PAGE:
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The History of the Electric Knife

Ronnie Dauber

Our kitchens are filled with electrical appliances and devices that can make creating meals or quick snacks an easy experience. In fact, we are so used to having technology and convenience at our fingertips that often we forget that the generations before us never had these advantages. The electric knife is one such invention.

About the Electric Knife

The electric knife is a hand-held knife that is energized through a small motor and has two serrated blades that are clipped together. When it’s turned on, the blades move very rapidly back and forth, providing a sawing motion. This enables the user to simply hold the knife over the food and slice it without using any physical effort. These knives are available today as electrical or cordless small appliances and are also referred to as “electric carving knives.”

The Background

After the Second World War, many upper-class homes could no longer afford servants to prepare their meals and so many housewives were left alone with the task of cooking and serving the food. It became a challenge that was publicly noted and one man in particular realized that women needed culinary help in the kitchen. As electricity became more accessible and the need for kitchen help was on the rise, he combined the use of an interior combustion motor with dual blades to create the electric knife.

The Inventor

Jerome L. Murray (August 12, 1920-January 7, 1998) was the inventor of the electric knife, along with at least 75 other domestic and foreign patents for other inventions. These include the peristaltic pump, which is used in open heart surgery, and the first windmill used for electricity, which was his first invention at the age of 15. Although the exact date of introducing the electric knife has never been clearly established, it was patented in 1964 and soon became a household item, manufactured by companies such as Black & Decker and Kitchen Aid.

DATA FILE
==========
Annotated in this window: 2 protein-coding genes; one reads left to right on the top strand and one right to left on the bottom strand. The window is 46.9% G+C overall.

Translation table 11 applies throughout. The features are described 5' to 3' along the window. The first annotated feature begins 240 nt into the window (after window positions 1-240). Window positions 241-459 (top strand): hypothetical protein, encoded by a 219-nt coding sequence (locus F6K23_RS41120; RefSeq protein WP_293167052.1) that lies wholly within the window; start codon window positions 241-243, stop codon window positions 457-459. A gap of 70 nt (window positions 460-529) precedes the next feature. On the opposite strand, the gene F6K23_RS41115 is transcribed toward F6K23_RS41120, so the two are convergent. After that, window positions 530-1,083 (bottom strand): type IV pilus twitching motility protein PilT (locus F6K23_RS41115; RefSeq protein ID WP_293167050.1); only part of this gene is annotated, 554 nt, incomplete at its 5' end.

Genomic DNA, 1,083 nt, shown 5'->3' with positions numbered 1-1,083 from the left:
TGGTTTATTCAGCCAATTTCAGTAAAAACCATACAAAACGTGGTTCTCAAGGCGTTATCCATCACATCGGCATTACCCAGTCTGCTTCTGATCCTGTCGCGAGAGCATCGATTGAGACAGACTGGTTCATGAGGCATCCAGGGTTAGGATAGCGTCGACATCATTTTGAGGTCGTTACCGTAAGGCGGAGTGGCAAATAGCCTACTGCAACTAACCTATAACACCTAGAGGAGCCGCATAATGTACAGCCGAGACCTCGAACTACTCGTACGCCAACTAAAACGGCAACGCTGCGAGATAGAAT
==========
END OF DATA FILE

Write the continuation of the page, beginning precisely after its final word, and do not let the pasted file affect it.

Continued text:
Introduction of the Electric Knife

When it was first introduced, the electric knife became a popular kitchen tool. However, there were drawbacks to its use. People realized that the knife required constant maintenance. It had to be taken apart and cleaned thoroughly after each use to prevent the spreading of germs and the corrosion of rust and busy people found this more of an inconvenience than an advantage. When the blades weren’t fitted in exactly, they snapped or caused injury when the knives were turned on. After the novelty wore off, a majority of households returned to the old-fashioned knife for slicing food and reserved the knife specifically for carving meat.


The concept of the electric knife was one that has benefited both the medical and forensic world. An electric knife, smaller and more finely detailed than the kitchen appliance, is a regular surgical tool in hospital operating rooms for complicated surgeries. It has also become the main cutting apparatus in performing autopsies and in forensic study.